Cristina Bowerman is a talented chef with a passion for travel and innovative cooking. After living in the United States she returned to her native Italy, keen on inspiring a new generation of female chefs and leading a fresh, modern era of Italian cooking. At ‘Glass Hostaria’ in Rome Cristina Bowerman earned a Michelin star for her creative plates that are rooted in Italian tradition and ‘contaminated’ with international flair.
You became a chef in a peculiar way. How come?
First I was fascinated by foreign languages. I studied five and am fluent in three: Italian, English, French; but I can speak a bit of Spanish and German. I was born and raised in a village in Puglia, Cerignola in the province of Foggia, and grew up in Bari. I went to law school because I wanted to have a college degree with a wide horizon, and so I studied international law.
“My goal was to learn to think and speak like an American, because that would open my mind.”
What happened next?
When I graduated in 1990, I went to work for a very well-known law firm for a couple of years. Working is part of who I am. But then I needed a break, so I went to the United States for a long trip, a month and a half by myself. I bought a round trip ticket, Rome – New York – San Francisco – Rome. I travelled and felt a kind of weird comfortable feeling in the way I approached the States, as if I had been living in America in another life. It felt right to leave Puglia and move on. My official excuse was an involvement with the University of San Francisco. I moved, first to Oakland and then San Francisco. My goal was to learn to think and speak like an American, because that would open my mind. I did all kinds of jobs. I wanted to learn how to live by myself. I think that to live by yourself is the ultimate resolution. For the first couple of years I didn’t really miss my country.
Then for ten years I got involved with design, and I discovered a creativity that I did not know was in me. I became a graphic designer and the company I was working for paid for my college, but I never graduated. After ten years in America I was living in Austin, Texas, and that is still my residence today. I liked it because somebody offered me a job there and I am a kind of nomad.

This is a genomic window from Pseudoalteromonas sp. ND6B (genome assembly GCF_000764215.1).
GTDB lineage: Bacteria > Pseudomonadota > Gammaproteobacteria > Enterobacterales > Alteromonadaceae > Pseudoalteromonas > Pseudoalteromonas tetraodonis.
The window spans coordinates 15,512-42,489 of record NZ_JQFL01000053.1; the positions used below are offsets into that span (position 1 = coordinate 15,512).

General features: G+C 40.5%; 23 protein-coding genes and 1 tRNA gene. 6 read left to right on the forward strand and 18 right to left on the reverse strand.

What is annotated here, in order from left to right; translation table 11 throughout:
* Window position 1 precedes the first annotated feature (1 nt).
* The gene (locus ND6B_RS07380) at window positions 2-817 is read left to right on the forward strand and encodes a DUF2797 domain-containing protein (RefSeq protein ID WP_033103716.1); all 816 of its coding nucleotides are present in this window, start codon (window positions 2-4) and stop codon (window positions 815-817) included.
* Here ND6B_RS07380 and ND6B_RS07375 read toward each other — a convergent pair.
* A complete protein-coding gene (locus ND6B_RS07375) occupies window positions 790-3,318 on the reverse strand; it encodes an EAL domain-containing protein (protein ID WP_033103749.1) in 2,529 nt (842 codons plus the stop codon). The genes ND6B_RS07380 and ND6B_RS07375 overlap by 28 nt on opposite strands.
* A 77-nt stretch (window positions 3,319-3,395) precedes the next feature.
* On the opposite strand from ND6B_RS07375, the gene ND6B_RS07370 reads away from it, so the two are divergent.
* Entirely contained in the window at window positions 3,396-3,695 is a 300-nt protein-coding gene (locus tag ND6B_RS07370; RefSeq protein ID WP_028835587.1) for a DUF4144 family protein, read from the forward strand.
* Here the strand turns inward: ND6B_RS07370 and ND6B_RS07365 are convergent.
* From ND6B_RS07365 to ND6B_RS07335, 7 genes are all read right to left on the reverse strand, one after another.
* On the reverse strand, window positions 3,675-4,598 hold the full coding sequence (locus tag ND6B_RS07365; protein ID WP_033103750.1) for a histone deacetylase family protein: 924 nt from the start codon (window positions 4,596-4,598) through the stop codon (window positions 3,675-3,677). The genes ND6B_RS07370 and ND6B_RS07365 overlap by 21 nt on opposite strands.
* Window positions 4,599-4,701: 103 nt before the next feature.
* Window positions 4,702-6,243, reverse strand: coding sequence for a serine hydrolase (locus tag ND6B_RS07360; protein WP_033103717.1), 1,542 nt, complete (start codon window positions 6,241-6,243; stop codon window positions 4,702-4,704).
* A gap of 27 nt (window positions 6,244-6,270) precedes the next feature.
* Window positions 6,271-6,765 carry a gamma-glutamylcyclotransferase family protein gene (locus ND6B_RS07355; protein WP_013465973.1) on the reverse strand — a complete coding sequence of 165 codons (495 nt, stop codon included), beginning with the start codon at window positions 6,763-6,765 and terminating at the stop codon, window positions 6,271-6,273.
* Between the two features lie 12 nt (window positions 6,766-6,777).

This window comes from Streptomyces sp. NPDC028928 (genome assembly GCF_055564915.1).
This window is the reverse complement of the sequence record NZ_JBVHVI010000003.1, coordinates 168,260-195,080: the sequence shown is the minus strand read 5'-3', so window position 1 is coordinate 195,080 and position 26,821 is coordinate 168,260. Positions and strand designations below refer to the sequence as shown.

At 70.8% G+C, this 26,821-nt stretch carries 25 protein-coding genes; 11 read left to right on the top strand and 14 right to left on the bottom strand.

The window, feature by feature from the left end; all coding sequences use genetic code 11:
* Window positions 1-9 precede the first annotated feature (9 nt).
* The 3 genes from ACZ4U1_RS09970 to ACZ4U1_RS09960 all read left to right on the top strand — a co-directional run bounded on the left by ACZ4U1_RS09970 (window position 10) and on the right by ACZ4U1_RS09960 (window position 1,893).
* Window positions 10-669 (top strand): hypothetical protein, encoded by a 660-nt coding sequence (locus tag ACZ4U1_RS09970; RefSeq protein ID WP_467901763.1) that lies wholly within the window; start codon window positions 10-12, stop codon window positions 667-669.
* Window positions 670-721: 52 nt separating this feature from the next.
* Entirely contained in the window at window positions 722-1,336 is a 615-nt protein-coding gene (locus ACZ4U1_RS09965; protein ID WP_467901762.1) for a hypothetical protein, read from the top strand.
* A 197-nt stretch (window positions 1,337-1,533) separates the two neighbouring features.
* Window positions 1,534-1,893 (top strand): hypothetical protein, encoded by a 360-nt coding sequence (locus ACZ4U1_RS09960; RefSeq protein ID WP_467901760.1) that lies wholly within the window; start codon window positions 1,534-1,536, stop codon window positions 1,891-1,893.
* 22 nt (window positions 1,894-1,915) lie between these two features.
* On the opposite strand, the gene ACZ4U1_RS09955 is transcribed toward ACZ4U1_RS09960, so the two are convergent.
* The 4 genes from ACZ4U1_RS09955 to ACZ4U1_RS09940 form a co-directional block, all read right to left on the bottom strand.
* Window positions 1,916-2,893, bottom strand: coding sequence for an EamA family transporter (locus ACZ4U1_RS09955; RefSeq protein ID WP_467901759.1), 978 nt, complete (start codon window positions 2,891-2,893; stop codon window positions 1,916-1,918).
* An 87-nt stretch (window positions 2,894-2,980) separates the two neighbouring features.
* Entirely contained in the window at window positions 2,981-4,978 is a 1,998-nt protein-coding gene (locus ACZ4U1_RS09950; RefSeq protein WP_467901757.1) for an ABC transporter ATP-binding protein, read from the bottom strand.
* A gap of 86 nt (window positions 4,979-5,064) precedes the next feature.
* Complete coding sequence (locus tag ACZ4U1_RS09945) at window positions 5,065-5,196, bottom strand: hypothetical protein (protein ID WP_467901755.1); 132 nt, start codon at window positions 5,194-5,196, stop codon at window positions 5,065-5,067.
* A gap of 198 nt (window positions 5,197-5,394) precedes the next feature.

At what age did you start cooking?
I always cooked, since I was a kid. It is the ultimate freedom. In the kitchen you do what you want. I started to cook for friends as a hobby. I like cooking and went to the Cordon Bleu College in Austin. At the age of 32 I decided to change career. I put money aside and gave myself ten years. If I could make it, that would be great. After graduation I wanted to open my own restaurant in Austin, but I needed an edge to convince investors, so I went to Italy to learn how to make fresh pasta in a professional environment. After six months I was offered a job in Rome. I took it. I said, “Let’s try.” I ended up meeting other people and taking 50 percent in a company that managed a restaurant and a catering situation. The catering was so successful that the kitchen was not big enough. After three years we got a Michelin star. We started in 2006 and had the star in 2009 for the restaurant ‘Glass Hostaria’ in Trastevere. In 2011 we decided we wanted to target the medium part of the market, because ‘Glass’ is high end, so I wanted to make an approachable high end food. In 2006 I made a ‘panino’ in ‘Glass Hostaria’.
What is it?
A licorice panino with a foie gras escalope and a fake mango ketchup with rice chips. It is the way my cuisine should go. At ‘Glass Hostaria’ even though it’s a top restaurant there are no table cloths and it was the first restaurant in Italy to be like that. It was clear to me the direction that my cuisine should take.
“Mine is ‘contaminated cuisine’.”
What is your cuisine?
A way of expressing culture, social values, a way of being an entrepreneur. Mine is ‘contaminated cuisine’. It basically means that the main body is of course Italian, ‘contaminated’ by all my trips and my readings. I really do think that if you open arms, body and soul you can absorb the best of other people’s culture. When I see a pizza I see culture, mozzarella, the people who make it. I see the people picking the tomatoes. If you see that you have the power to diffuse culture.